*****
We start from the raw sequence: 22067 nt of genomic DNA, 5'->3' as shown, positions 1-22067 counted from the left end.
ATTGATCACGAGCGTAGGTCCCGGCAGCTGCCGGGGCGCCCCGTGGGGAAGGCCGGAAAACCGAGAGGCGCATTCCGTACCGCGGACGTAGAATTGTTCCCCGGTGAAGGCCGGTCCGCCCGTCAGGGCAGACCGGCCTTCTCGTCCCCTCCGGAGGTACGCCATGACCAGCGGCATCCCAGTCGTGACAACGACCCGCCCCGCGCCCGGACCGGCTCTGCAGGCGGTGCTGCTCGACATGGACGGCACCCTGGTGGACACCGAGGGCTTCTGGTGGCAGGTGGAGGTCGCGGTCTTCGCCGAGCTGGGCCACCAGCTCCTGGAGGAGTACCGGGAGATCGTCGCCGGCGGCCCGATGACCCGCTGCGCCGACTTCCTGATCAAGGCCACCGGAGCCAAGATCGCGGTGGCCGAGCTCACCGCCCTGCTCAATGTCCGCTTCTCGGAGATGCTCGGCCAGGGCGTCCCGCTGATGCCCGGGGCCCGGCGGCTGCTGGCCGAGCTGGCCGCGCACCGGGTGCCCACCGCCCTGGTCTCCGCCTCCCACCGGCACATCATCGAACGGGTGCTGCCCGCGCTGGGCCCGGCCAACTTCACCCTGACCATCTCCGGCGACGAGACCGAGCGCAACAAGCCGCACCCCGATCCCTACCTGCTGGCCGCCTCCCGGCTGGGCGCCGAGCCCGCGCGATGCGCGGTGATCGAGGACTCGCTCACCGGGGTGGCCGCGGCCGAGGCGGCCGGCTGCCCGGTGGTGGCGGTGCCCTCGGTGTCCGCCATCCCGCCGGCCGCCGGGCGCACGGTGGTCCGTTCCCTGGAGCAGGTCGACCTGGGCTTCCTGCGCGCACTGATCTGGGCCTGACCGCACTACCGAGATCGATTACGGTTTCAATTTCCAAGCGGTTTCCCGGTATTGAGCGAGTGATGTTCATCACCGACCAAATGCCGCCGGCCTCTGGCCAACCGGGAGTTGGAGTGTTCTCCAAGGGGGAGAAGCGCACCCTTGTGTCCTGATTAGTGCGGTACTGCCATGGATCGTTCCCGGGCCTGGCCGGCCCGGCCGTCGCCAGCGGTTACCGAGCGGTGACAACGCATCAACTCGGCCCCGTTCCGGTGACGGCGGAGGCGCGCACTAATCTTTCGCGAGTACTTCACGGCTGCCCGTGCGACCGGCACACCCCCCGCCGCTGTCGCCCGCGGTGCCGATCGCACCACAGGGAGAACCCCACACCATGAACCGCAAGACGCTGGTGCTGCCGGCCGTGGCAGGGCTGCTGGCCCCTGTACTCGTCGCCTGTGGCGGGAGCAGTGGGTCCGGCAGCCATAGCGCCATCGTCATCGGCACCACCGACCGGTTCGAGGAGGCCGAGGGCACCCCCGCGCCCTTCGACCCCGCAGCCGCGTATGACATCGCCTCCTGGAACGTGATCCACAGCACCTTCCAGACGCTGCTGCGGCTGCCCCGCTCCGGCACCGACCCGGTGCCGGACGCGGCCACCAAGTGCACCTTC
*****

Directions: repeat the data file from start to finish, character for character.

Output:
We start from the raw sequence: 22067 nt of genomic DNA, 5'->3' as shown, positions 1-22067 counted from the left end.
ATTGATCACGAGCGTAGGTCCCGGCAGCTGCCGGGGCGCCCCGTGGGGAAGGCCGGAAAACCGAGAGGCGCATTCCGTACCGCGGACGTAGAATTGTTCCCCGGTGAAGGCCGGTCCGCCCGTCAGGGCAGACCGGCCTTCTCGTCCCCTCCGGAGGTACGCCATGACCAGCGGCATCCCAGTCGTGACAACGACCCGCCCCGCGCCCGGACCGGCTCTGCAGGCGGTGCTGCTCGACATGGACGGCACCCTGGTGGACACCGAGGGCTTCTGGTGGCAGGTGGAGGTCGCGGTCTTCGCCGAGCTGGGCCACCAGCTCCTGGAGGAGTACCGGGAGATCGTCGCCGGCGGCCCGATGACCCGCTGCGCCGACTTCCTGATCAAGGCCACCGGAGCCAAGATCGCGGTGGCCGAGCTCACCGCCCTGCTCAATGTCCGCTTCTCGGAGATGCTCGGCCAGGGCGTCCCGCTGATGCCCGGGGCCCGGCGGCTGCTGGCCGAGCTGGCCGCGCACCGGGTGCCCACCGCCCTGGTCTCCGCCTCCCACCGGCACATCATCGAACGGGTGCTGCCCGCGCTGGGCCCGGCCAACTTCACCCTGACCATCTCCGGCGACGAGACCGAGCGCAACAAGCCGCACCCCGATCCCTACCTGCTGGCCGCCTCCCGGCTGGGCGCCGAGCCCGCGCGATGCGCGGTGATCGAGGACTCGCTCACCGGGGTGGCCGCGGCCGAGGCGGCCGGCTGCCCGGTGGTGGCGGTGCCCTCGGTGTCCGCCATCCCGCCGGCCGCCGGGCGCACGGTGGTCCGTTCCCTGGAGCAGGTCGACCTGGGCTTCCTGCGCGCACTGATCTGGGCCTGACCGCACTACCGAGATCGATTACGGTTTCAATTTCCAAGCGGTTTCCCGGTATTGAGCGAGTGATGTTCATCACCGACCAAATGCCGCCGGCCTCTGGCCAACCGGGAGTTGGAGTGTTCTCCAAGGGGGAGAAGCGCACCCTTGTGTCCTGATTAGTGCGGTACTGCCATGGATCGTTCCCGGGCCTGGCCGGCCCGGCCGTCGCCAGCGGTTACCGAGCGGTGACAACGCATCAACTCGGCCCCGTTCCGGTGACGGCGGAGGCGCGCACTAATCTTTCGCGAGTACTTCACGGCTGCCCGTGCGACCGGCACACCCCCCGCCGCTGTCGCCCGCGGTGCCGATCGCACCACAGGGAGAACCCCACACCATGAACCGCAAGACGCTGGTGCTGCCGGCCGTGGCAGGGCTGCTGGCCCCTGTACTCGTCGCCTGTGGCGGGAGCAGTGGGTCCGGCAGCCATAGCGCCATCGTCATCGGCACCACCGACCGGTTCGAGGAGGCCGAGGGCACCCCCGCGCCCTTCGACCCCGCAGCCGCGTATGACATCGCCTCCTGGAACGTGATCCACAGCACCTTCCAGACGCTGCTGCGGCTGCCCCGCTCCGGCACCGACCCGGTGCCGGACGCGGCCACCAAGTGCACCTTC